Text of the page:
Understanding the Home Appraisal Process

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Mortgage and Lending

 

Consumers are often baffled by the home appraisal process. They may feel their home is worth a certain dollar amount, and therefore, the appraised value doesn't make sense to them. It is important to know that appraisal guidelines are dictated by the lenders. In many states, the lenders must disclose the purpose of the appraisal, as each situation carries its own set of rules.

In essence, lender guidelines force appraisers to put a fair market value on a home based upon comparable sales in the area where the home is located, as the home must be bracketed according to size and value. For example, there is no set amount associated with a great view, pool, spa, bathroom upgrades, etc. If a homeowner installs a custom pool that cost them $30,000, and the local marketplace supports the value of a pool at $15,000, that item will be bracketed as [$15,000] on the appraisal.

Upgrades can usually be expressed at full value in newer homes since they required investing additional money onto the cost of building the home. On the other hand, the amount invested in upgrading or remodeling an older home is rarely reflected in full in the final appraisal. The reason is the home had value in its original condition, and again, the value of the upgrades must be supported by comparable examples within the same marketplace.

These comparisons must be drawn from current market activity within the last six months. Some lenders may want to look at both closed and pending sales to see if there is any room for negotiation. This is a safeguard to prevent appraisers from over-valuing the home in question. It is further stated in the guidelines that appraisers can only place a value on homes that have closed escrow. However, when property values rapidly increase within a marketplace, appraisers are generally permitted to make concessions and put more weight on the evidence provided by comparisons to pending sales and listings. This allows for a "real time" appraisal.

Although there is no formal standard to speak of, most lenders give the appraiser a 5% margin of error. If the file is reviewed and the appraiser is off by 8%, there is a good chance the value will be cut by the full 8%. It is in the best interest of both the appraiser and the homeowner not to push the value up higher than the market will support, otherwise the property evaluation may be exposed to a strict appraisal review.

As a loan executive, I make it a point to follow lender guidelines at all times, and work within the systems they provide. This promotes a good relationship with the lender, and smooth closure for my borrowers. As always, you are welcome to contact me if you have any questions.

Call me directly for a free consultation.

Karl Peidl
Superior Mortgage Corp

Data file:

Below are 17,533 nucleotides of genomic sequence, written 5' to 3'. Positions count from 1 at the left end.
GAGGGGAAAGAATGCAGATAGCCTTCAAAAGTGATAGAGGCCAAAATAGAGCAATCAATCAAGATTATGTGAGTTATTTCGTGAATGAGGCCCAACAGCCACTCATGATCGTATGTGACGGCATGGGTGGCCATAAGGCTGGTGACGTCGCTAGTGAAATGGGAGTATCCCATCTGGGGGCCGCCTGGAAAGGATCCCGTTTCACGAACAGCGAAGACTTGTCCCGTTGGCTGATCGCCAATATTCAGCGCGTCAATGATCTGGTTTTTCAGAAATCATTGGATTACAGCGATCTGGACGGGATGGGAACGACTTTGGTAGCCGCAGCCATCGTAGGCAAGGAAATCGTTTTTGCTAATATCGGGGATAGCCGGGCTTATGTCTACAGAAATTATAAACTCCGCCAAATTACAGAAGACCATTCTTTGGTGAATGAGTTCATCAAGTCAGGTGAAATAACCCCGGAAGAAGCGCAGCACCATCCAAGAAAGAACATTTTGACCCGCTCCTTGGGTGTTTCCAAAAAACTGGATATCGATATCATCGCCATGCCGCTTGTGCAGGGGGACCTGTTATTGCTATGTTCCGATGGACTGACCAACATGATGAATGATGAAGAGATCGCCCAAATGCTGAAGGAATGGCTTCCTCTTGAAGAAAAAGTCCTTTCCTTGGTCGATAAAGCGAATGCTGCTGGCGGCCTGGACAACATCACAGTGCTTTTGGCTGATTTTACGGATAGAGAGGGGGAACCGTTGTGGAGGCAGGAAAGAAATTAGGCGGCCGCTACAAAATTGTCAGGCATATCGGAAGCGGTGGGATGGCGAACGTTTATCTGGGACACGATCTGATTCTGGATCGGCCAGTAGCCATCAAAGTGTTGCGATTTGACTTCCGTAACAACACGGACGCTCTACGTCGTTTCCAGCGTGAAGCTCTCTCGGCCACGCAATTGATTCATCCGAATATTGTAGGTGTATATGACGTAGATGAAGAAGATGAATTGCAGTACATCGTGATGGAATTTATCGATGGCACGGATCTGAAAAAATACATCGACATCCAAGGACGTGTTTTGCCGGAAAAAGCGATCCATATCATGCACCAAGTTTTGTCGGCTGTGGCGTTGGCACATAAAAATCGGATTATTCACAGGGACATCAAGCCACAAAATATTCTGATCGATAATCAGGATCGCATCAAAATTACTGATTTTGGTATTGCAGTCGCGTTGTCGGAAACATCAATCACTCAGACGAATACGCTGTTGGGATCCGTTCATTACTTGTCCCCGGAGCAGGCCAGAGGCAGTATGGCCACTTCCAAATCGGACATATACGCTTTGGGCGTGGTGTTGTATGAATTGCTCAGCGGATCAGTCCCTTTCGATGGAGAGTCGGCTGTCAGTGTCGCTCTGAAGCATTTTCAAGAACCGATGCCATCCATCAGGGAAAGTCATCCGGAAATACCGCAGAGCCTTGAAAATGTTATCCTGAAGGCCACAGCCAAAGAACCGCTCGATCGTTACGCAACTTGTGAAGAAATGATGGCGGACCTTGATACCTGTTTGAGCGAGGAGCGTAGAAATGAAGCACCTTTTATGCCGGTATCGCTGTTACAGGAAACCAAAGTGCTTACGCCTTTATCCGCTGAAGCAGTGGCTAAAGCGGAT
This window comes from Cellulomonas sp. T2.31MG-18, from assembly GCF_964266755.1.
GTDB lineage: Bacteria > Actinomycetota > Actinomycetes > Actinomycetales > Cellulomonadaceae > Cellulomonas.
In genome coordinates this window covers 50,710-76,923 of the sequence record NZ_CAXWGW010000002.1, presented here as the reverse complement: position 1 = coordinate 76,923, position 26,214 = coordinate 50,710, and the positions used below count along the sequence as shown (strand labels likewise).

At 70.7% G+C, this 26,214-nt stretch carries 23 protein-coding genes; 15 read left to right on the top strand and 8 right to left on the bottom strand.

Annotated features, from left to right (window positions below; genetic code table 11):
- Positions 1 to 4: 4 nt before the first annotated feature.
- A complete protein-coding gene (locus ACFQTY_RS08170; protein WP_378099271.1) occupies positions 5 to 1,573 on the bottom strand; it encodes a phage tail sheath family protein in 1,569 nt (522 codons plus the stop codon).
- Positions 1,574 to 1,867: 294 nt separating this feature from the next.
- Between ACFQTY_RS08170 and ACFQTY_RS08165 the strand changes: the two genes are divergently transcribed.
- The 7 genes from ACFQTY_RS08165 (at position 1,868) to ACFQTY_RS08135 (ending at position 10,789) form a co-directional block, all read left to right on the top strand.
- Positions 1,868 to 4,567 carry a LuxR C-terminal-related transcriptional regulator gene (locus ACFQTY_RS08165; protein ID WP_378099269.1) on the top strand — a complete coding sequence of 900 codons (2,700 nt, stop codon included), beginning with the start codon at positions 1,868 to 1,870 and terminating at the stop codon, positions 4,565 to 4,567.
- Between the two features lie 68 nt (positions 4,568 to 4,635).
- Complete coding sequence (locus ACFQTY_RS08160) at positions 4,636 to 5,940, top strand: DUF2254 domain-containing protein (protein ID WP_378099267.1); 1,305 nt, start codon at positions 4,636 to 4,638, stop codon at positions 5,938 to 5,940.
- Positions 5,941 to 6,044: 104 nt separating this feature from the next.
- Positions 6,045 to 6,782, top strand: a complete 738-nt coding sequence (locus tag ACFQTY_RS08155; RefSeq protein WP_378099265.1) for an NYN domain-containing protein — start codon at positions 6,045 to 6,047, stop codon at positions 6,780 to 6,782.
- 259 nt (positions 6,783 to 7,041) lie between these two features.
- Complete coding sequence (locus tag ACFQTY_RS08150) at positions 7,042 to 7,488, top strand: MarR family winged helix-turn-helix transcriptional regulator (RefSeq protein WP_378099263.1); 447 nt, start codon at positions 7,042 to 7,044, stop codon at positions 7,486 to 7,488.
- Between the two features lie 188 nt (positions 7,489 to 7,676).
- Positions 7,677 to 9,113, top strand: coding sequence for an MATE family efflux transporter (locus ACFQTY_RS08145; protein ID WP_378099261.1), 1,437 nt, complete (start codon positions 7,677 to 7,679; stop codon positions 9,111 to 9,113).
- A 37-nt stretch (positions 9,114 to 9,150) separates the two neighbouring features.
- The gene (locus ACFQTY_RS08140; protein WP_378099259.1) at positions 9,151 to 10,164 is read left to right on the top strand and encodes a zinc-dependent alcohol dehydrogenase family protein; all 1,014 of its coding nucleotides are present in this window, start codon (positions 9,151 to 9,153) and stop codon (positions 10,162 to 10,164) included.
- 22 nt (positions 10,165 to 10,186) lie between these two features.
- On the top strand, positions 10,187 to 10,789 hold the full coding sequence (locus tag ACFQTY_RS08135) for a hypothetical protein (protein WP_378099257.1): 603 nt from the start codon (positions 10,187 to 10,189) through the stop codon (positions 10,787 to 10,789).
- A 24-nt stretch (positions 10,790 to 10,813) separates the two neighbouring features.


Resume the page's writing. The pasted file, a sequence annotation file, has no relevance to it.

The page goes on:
Augusta Professional Center 854 S White Horse Pike
Hammonton, NJ 08037

800-706-6671 ext 4349

kpeidl@supmort.com

www.karlpeidlsmc.com

 


Superior Home Mortgage Corp. licensed in DE, FL, GA: Georgia Residential Mortgage Licensee #14511, MD, MI, NY: Licensed Mortgage Banker - NY State Banking Department, NC, PA, SC, VA: Virginia State Corporation Commission License # MLB-566, & DC. Superior Mortgage Corp. licensed in CT, MA: Mortgage Lender License # MC3208, NJ: Licensed Mortgage Banker - NJ Department of Banking, RI: Rhode Island Licensed Lender & Broker, & TN. SHM Mortgage Licensed by the New Hampshire Banking Department






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Re-Blogged 1 time:

Re-Blogged By Re-Blogged At
  1. Michele Hanigan 06/22/2011 12:51 PM
Topic:
Mortgage / Finance
Location:
New Jersey Atlantic County Hammonton
Groups:
Delaware Valley Region
New Jersey & Pennsylvania -- Realtors/Loan Officers/Title Clerks/Real Estate Lawyers
1st Time Buyers
Dedicated Bloggers
Addicted to Active Rain
Tags:
home values
property values
appraisals
market value
appraised value
appraisers
home appraisals
appraisal guidelines

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Anonymous
Robert Zuniga

Appraisals are the most difficult and challenging aspects of buying real estate in many parts of the country. The impact of REOs on comparable properties requires a professional approach!

Thanks for sharing the information!

Robert

Jun 24, 2009 06:49 AM #1
Rainer
108,048
Karl Peidl
Moorestown, NJ
Accredited Loan Consultant

Robert,

I agree.  And the recently passed Home Valuation Code of Conduct has made it increasingly difficult and challenging.

Thanks for your comment and for stopping by.

Jun 24, 2009 07:32 AM #2
Rainer
42,892
Diane Donnelly
Keller Williams Flagship - Annapolis, MD
Anne Arundel County, MD Real Estate

The appraisals are harder and the 4506 has done us no good! But, we had great weather today :)

Sep 16, 2009 01:14 PM #3
Rainer
108,048
Karl Peidl
Moorestown, NJ
Accredited Loan Consultant

The new TILA rules are starting to cause some delays as well.  It makes me wonder what the next set of new regulations will bring...

Sep 17, 2009 03:49 AM #4
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Rainer
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Karl Peidl

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